Master Class in Narrative Journalism: Turning Facts into Stories
JOURN X 490
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Learn to identify and develop story-worthy characters; optimize reporter-subject relationships; recognize and humanize complicated topics and themes; employ structure and pacing; and write clearly, using one’s own voice.
What you can learn.
- Deconstruct great works of narrative journalism and acquire the right tools and understanding of the form to write riveting, character-driven articles
- Spend nine weeks reporting, writing, and revising just two articles, with the goal of making at least one of them ready for publication
About this course:
Call it what you like--narrative journalism, literary journalism, New Journalism--it all means the same thing: riveting, character-driven articles about the issues, pitfalls, and victories that affect individuals, groups, and sometimes the world. That can mean entering the mind of a serial killer or finding out what happens when you cast Lindsay Lohan in a movie--and you can write about any of these once you acquire the right tools and understanding of the form. Because powerful narrative journalism requires multiple revisions, you spend nine weeks reporting, writing, and revising just two articles, with the goal of making at least one of them ready for publication in a newspaper, magazine, journal, or website. Along the way, you deconstruct great works of narrative journalism, learn how to identify and develop story-worthy characters, optimize reporter-subject relationships, develop characters, recognize and humanize complicated topics and themes, employ structure and pacing, and write clearly using one's own voice.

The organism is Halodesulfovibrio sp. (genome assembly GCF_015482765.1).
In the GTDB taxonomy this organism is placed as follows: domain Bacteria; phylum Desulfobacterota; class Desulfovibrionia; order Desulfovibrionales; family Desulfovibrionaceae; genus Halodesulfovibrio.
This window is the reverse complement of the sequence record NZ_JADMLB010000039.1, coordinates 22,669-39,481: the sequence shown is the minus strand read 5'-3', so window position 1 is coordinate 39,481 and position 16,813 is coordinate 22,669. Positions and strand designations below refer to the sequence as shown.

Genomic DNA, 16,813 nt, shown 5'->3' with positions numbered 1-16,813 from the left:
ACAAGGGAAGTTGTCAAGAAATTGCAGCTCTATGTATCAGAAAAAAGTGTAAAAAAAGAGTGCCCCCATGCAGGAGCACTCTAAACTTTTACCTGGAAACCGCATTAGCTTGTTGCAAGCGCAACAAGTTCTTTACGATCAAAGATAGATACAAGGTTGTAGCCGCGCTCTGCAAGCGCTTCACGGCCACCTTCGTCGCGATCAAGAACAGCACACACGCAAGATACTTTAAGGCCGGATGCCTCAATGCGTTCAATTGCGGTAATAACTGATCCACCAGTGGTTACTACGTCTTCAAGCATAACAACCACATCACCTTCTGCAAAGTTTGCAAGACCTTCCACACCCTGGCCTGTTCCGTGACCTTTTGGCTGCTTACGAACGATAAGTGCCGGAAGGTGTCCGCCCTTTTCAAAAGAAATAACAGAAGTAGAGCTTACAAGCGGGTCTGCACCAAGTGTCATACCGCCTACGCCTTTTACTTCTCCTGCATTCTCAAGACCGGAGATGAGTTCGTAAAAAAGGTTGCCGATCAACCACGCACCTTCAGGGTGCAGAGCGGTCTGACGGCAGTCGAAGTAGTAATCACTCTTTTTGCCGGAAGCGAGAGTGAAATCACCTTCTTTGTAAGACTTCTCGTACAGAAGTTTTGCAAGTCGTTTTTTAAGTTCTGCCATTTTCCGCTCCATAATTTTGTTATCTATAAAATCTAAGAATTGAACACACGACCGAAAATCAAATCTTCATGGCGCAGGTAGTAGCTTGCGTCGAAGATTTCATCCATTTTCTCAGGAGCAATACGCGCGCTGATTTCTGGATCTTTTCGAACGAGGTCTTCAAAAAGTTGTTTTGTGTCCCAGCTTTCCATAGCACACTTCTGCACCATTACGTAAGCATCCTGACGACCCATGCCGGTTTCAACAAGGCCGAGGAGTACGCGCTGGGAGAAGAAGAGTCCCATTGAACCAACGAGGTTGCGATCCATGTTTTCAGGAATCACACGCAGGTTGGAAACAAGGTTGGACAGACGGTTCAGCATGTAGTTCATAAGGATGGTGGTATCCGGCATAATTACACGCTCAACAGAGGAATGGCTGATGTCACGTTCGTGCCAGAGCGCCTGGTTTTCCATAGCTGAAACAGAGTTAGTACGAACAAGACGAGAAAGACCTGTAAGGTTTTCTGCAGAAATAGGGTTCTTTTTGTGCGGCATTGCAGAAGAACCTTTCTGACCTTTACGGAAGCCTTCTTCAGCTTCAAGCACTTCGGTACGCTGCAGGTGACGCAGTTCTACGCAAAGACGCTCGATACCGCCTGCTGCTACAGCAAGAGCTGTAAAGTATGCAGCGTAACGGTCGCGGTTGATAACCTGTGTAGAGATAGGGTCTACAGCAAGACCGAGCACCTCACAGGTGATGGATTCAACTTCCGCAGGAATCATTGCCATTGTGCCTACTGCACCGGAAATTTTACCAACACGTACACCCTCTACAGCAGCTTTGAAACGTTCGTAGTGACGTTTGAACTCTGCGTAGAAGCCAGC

It is advisable that you complete the following (or equivalent) since they are prerequisites for Master Class in Narrative Journalism: Turning Facts into Stories.
Proficiency in college-level writing. X 432 Reporting and Writing I or equivalent experience and consent of the instructor is strongly recommended.